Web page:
What components do you have available? ( 555 timers? op-amps?....PIC controllers with PWM output  ??? )


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"As far as the laws of mathematics refer to reality, they are not certain; as far as they are certain, they do not refer to reality." - Einstein

"What we observe is not nature itself, but nature exposed to our method of questioning." - Werner Heisenberg
   
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It's turtles all the way down
Here is a simple FET based self oscillator that can work over fairly wide frequency range at considerable power. Proper phasing of the coils insures oscillation. I like simplicity. Tuning can be accomplished with a variable cap across L1.


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"Secrecy, secret societies and secret groups have always been repugnant to a free and open society"......John F Kennedy
   
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Same reply than in the other thread about a pulsing circuit:
For an easy power oscillator, I think that the simpler method is to use a MOSFET driver with a non-inverting input, for example the TC4420.
A simple or double RC circuit between the output and the input will trigger the oscillation and determine the frequency.
The TC4420 is cheap, has a small case (8 pins DIL), no need of external components, is able to output 6A with 25ns rise/fall time and is perfect to drive a possible power MOSFET. There is no need to bother with transistors when we see such little marvels...

   
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@Exn
Quote
For an easy power oscillator, I think that the simpler method is to use a MOSFET driver with a non-inverting input, for example the TC4420.
A simple or double RC circuit between the output and the input will trigger the oscillation and determine the frequency.
The TC4420 is cheap, has a small case (8 pins DIL), no need of external components, is able to output 6A with 25ns rise/fall time and is perfect to drive a possible power MOSFET. There is no need to bother with transistors when we see such little marvels...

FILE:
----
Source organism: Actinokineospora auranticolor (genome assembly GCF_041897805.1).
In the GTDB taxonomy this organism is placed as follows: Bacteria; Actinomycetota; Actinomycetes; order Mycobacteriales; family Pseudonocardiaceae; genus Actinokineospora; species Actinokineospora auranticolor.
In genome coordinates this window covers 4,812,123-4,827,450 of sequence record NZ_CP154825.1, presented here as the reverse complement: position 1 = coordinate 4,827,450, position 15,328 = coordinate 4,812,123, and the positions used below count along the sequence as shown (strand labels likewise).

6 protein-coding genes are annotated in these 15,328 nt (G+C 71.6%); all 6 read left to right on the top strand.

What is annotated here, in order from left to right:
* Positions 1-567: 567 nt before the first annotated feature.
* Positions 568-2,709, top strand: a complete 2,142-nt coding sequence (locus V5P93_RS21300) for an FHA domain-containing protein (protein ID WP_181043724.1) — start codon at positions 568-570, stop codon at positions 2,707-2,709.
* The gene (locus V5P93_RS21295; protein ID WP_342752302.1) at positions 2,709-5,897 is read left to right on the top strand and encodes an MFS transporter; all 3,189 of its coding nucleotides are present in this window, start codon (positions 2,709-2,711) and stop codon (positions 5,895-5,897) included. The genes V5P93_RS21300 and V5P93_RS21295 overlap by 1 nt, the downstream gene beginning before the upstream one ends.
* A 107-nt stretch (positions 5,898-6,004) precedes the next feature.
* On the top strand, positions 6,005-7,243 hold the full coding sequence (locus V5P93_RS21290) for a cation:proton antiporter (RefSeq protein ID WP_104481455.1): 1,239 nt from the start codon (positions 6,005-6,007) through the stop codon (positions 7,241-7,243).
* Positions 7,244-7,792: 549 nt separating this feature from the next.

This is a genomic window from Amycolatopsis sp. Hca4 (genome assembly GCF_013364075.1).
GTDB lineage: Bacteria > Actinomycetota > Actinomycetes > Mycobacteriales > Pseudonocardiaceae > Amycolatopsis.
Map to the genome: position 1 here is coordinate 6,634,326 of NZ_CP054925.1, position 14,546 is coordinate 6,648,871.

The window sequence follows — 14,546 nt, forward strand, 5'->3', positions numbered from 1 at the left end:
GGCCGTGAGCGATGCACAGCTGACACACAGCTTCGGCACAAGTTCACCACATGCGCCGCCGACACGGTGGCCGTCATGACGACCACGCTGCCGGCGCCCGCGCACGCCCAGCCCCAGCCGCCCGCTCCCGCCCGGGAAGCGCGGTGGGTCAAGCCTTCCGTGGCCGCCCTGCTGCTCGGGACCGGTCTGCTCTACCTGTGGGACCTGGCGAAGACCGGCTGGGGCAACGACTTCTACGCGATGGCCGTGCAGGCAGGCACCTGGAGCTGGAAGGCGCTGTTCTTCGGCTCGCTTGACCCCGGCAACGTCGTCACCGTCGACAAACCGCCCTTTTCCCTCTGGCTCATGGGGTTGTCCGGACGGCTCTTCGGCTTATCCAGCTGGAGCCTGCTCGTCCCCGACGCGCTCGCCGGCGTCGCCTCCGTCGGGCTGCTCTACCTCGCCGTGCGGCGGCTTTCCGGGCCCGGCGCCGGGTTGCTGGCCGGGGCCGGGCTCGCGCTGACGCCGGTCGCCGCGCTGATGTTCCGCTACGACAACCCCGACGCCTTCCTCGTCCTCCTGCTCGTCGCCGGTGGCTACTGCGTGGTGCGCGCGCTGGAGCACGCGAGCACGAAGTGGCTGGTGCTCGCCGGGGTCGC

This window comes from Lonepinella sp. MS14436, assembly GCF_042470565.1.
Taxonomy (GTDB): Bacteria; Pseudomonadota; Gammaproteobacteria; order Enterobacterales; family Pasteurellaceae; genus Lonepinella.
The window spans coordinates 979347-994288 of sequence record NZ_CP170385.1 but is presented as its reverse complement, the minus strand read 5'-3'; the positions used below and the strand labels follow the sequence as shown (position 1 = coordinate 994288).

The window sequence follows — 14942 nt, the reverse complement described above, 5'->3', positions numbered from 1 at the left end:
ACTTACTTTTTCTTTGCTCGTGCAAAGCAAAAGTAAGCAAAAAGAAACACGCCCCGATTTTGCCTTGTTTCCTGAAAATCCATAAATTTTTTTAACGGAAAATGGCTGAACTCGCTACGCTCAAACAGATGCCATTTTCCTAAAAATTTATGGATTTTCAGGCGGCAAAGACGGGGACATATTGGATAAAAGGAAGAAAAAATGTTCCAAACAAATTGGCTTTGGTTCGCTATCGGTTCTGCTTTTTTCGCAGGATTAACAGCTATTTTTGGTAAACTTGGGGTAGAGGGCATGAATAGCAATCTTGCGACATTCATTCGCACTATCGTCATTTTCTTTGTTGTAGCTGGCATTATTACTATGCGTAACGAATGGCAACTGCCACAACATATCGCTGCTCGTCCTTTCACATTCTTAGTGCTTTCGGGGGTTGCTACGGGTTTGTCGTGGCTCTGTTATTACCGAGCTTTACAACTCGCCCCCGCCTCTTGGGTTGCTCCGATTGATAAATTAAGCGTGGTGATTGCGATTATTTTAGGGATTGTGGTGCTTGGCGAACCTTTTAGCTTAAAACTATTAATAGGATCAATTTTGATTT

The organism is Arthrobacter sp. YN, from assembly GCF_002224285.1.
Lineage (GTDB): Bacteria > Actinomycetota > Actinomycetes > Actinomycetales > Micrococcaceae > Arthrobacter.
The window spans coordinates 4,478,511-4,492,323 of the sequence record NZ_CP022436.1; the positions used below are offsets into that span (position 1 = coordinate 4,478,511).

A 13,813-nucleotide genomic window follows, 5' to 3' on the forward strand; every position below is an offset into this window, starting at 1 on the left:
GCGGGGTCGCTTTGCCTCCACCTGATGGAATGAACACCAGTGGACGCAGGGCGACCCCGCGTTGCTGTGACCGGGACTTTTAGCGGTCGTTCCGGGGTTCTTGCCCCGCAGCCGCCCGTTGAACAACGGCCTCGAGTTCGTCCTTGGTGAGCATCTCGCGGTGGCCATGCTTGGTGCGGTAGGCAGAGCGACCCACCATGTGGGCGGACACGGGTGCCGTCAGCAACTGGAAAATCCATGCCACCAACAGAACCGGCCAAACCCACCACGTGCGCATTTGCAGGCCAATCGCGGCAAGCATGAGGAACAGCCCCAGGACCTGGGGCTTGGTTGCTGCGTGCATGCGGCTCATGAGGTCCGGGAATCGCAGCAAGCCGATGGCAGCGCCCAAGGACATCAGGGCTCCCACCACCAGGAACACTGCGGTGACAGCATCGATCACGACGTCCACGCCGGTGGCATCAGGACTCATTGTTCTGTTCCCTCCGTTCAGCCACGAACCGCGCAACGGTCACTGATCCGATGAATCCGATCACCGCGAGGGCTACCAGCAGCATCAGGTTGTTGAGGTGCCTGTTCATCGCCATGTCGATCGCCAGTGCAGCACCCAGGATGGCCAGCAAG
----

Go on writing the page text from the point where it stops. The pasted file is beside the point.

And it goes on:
I would agree 100% and there are so many new IC's that building circuits from the ground up has almost become a thing of the past. There are also integrated oscillator drivers having a mosfet driver and a built in oscillator section requiring only two external components. As well a person can now buy a miscrocontroller IC not much bigger than a postage stamp for under $10 which can replace whole circuit boards and has a degree of flexibility which was unimaginable 10 years ago.

It's a very exciting time to be in electronics.

AC


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Maybe I'm just a purist but I think ION's suggestion is the best.

The TC4420 is an excellent driver but the idea of using it for much more than a simple audio oscillator will get you into trouble.

Positive feedback on this device can be a real design problem. If you ever have one take-off on its own you'll learn what I mean. Many variables will govern the frequency, amplitude, wave shape and noise content of this thing as an oscillator for much more than audio signals.

The same problems abound when using any device beyond suggested usage. Too many integral functions and devices can really mess a project. - Integral diodes, pull-up/down resistors, capacitance, unpublished I/O inter-coupling - it goes on.

For the best control and flexibility just use a PIC to drive a TC4420 or some similar device or simple mosfet output stage.


---------------------------
"As far as the laws of mathematics refer to reality, they are not certain; as far as they are certain, they do not refer to reality." - Einstein

"What we observe is not nature itself, but nature exposed to our method of questioning." - Werner Heisenberg